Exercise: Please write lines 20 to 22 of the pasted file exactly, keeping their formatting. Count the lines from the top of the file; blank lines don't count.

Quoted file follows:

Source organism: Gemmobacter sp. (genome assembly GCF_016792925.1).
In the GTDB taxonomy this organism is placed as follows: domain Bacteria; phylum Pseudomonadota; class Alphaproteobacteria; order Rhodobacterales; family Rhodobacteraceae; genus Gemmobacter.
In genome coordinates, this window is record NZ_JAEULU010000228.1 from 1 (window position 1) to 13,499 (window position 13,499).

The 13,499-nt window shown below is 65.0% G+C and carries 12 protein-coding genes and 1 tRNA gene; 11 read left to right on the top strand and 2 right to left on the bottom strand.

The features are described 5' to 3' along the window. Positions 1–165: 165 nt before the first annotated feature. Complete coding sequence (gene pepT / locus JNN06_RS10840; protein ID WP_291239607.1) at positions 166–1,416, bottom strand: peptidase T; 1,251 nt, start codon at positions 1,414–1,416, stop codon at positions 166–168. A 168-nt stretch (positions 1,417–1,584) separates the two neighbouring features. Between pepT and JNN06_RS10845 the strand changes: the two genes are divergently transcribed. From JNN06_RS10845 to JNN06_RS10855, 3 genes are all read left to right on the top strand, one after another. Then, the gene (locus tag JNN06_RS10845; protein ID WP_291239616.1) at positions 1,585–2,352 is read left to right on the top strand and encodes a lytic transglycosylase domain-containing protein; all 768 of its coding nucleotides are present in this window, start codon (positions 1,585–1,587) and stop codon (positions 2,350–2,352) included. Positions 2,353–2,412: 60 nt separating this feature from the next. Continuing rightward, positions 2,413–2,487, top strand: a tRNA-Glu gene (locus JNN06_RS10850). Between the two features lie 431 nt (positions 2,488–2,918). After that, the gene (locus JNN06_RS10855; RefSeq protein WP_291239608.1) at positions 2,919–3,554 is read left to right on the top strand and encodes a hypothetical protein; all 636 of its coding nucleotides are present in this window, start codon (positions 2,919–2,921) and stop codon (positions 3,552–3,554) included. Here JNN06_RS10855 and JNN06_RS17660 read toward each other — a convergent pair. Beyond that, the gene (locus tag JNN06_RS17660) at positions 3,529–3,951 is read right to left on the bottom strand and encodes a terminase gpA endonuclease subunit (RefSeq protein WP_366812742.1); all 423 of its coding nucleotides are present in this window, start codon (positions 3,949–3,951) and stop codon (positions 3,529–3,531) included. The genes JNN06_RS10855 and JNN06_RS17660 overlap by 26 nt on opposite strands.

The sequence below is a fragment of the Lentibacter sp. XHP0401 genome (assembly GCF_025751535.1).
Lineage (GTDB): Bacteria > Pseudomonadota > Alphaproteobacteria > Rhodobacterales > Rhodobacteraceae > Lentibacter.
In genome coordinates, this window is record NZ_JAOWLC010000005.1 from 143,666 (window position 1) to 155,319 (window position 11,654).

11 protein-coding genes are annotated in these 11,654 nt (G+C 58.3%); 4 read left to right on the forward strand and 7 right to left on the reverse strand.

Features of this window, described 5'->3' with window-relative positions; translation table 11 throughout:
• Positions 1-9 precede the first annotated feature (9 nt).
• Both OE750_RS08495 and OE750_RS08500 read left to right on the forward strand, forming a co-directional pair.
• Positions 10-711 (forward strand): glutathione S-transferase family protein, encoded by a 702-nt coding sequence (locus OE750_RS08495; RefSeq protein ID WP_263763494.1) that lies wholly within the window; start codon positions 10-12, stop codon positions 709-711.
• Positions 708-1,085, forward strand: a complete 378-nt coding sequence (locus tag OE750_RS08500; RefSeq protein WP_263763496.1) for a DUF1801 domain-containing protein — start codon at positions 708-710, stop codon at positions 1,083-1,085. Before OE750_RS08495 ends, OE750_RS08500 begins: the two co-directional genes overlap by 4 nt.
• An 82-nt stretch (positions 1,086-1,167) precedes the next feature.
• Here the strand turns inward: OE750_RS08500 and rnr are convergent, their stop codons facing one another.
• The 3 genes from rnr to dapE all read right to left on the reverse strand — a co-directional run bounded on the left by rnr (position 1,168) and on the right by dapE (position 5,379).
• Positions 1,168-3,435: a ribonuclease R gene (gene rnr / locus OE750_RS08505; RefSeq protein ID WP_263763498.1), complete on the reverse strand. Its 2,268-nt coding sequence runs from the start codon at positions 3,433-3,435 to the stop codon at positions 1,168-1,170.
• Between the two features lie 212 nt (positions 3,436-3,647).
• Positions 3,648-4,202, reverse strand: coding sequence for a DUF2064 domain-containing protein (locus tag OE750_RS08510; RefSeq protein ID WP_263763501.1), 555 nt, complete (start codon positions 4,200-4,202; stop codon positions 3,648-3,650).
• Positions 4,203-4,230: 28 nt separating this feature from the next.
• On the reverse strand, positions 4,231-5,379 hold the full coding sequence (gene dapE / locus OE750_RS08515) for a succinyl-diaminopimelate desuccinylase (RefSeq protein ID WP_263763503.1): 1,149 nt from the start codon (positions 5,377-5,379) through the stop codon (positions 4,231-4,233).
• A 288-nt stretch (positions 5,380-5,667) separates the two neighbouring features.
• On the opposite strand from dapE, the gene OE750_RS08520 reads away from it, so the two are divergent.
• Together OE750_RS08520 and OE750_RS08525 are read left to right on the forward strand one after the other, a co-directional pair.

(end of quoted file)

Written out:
• Positions 3,648-4,202, reverse strand: coding sequence for a DUF2064 domain-containing protein (locus tag OE750_RS08510; RefSeq protein ID WP_263763501.1), 555 nt, complete (start codon positions 4,200-4,202; stop codon positions 3,648-3,650).
• Positions 4,203-4,230: 28 nt separating this feature from the next.
• On the reverse strand, positions 4,231-5,379 hold the full coding sequence (gene dapE / locus OE750_RS08515) for a succinyl-diaminopimelate desuccinylase (RefSeq protein ID WP_263763503.1): 1,149 nt from the start codon (positions 5,377-5,379) through the stop codon (positions 4,231-4,233).